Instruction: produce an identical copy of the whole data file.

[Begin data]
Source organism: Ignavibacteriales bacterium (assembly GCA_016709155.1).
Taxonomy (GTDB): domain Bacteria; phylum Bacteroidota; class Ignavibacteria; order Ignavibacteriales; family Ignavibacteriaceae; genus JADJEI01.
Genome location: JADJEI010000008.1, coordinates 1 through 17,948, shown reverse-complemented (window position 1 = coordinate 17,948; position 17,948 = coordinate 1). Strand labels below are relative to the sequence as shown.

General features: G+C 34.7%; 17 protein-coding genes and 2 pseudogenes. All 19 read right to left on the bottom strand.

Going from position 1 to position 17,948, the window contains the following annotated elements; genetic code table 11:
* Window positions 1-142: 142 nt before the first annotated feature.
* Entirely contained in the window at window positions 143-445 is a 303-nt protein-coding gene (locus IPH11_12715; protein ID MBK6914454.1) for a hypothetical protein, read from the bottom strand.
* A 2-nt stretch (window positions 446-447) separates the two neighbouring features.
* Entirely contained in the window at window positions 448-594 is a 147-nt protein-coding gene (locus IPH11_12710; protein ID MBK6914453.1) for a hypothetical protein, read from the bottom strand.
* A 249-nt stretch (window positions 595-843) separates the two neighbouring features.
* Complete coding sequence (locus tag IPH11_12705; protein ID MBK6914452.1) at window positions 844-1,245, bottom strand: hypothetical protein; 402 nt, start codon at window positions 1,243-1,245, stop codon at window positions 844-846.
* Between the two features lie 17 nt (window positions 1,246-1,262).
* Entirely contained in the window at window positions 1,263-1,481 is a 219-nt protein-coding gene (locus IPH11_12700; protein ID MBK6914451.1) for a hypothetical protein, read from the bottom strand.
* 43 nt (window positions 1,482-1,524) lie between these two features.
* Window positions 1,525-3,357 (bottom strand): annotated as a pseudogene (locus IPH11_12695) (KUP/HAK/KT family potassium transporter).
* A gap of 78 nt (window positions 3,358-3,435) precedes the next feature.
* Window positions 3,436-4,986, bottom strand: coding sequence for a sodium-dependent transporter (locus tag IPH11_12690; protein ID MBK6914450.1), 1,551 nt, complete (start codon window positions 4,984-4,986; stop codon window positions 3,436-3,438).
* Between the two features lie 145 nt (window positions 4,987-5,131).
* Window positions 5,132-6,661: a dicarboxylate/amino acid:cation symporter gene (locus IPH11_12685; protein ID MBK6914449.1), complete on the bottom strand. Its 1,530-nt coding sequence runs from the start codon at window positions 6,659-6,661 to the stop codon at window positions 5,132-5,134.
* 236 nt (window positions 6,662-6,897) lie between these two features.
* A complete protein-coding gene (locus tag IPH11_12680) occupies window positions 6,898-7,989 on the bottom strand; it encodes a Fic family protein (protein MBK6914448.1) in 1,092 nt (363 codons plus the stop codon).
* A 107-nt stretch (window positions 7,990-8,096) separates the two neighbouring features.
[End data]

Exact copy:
Source organism: Ignavibacteriales bacterium (assembly GCA_016709155.1).
Taxonomy (GTDB): domain Bacteria; phylum Bacteroidota; class Ignavibacteria; order Ignavibacteriales; family Ignavibacteriaceae; genus JADJEI01.
Genome location: JADJEI010000008.1, coordinates 1 through 17,948, shown reverse-complemented (window position 1 = coordinate 17,948; position 17,948 = coordinate 1). Strand labels below are relative to the sequence as shown.

General features: G+C 34.7%; 17 protein-coding genes and 2 pseudogenes. All 19 read right to left on the bottom strand.

Going from position 1 to position 17,948, the window contains the following annotated elements; genetic code table 11:
* Window positions 1-142: 142 nt before the first annotated feature.
* Entirely contained in the window at window positions 143-445 is a 303-nt protein-coding gene (locus IPH11_12715; protein ID MBK6914454.1) for a hypothetical protein, read from the bottom strand.
* A 2-nt stretch (window positions 446-447) separates the two neighbouring features.
* Entirely contained in the window at window positions 448-594 is a 147-nt protein-coding gene (locus IPH11_12710; protein ID MBK6914453.1) for a hypothetical protein, read from the bottom strand.
* A 249-nt stretch (window positions 595-843) separates the two neighbouring features.
* Complete coding sequence (locus tag IPH11_12705; protein ID MBK6914452.1) at window positions 844-1,245, bottom strand: hypothetical protein; 402 nt, start codon at window positions 1,243-1,245, stop codon at window positions 844-846.
* Between the two features lie 17 nt (window positions 1,246-1,262).
* Entirely contained in the window at window positions 1,263-1,481 is a 219-nt protein-coding gene (locus IPH11_12700; protein ID MBK6914451.1) for a hypothetical protein, read from the bottom strand.
* 43 nt (window positions 1,482-1,524) lie between these two features.
* Window positions 1,525-3,357 (bottom strand): annotated as a pseudogene (locus IPH11_12695) (KUP/HAK/KT family potassium transporter).
* A gap of 78 nt (window positions 3,358-3,435) precedes the next feature.
* Window positions 3,436-4,986, bottom strand: coding sequence for a sodium-dependent transporter (locus tag IPH11_12690; protein ID MBK6914450.1), 1,551 nt, complete (start codon window positions 4,984-4,986; stop codon window positions 3,436-3,438).
* Between the two features lie 145 nt (window positions 4,987-5,131).
* Window positions 5,132-6,661: a dicarboxylate/amino acid:cation symporter gene (locus IPH11_12685; protein ID MBK6914449.1), complete on the bottom strand. Its 1,530-nt coding sequence runs from the start codon at window positions 6,659-6,661 to the stop codon at window positions 5,132-5,134.
* 236 nt (window positions 6,662-6,897) lie between these two features.
* A complete protein-coding gene (locus tag IPH11_12680) occupies window positions 6,898-7,989 on the bottom strand; it encodes a Fic family protein (protein MBK6914448.1) in 1,092 nt (363 codons plus the stop codon).
* A 107-nt stretch (window positions 7,990-8,096) separates the two neighbouring features.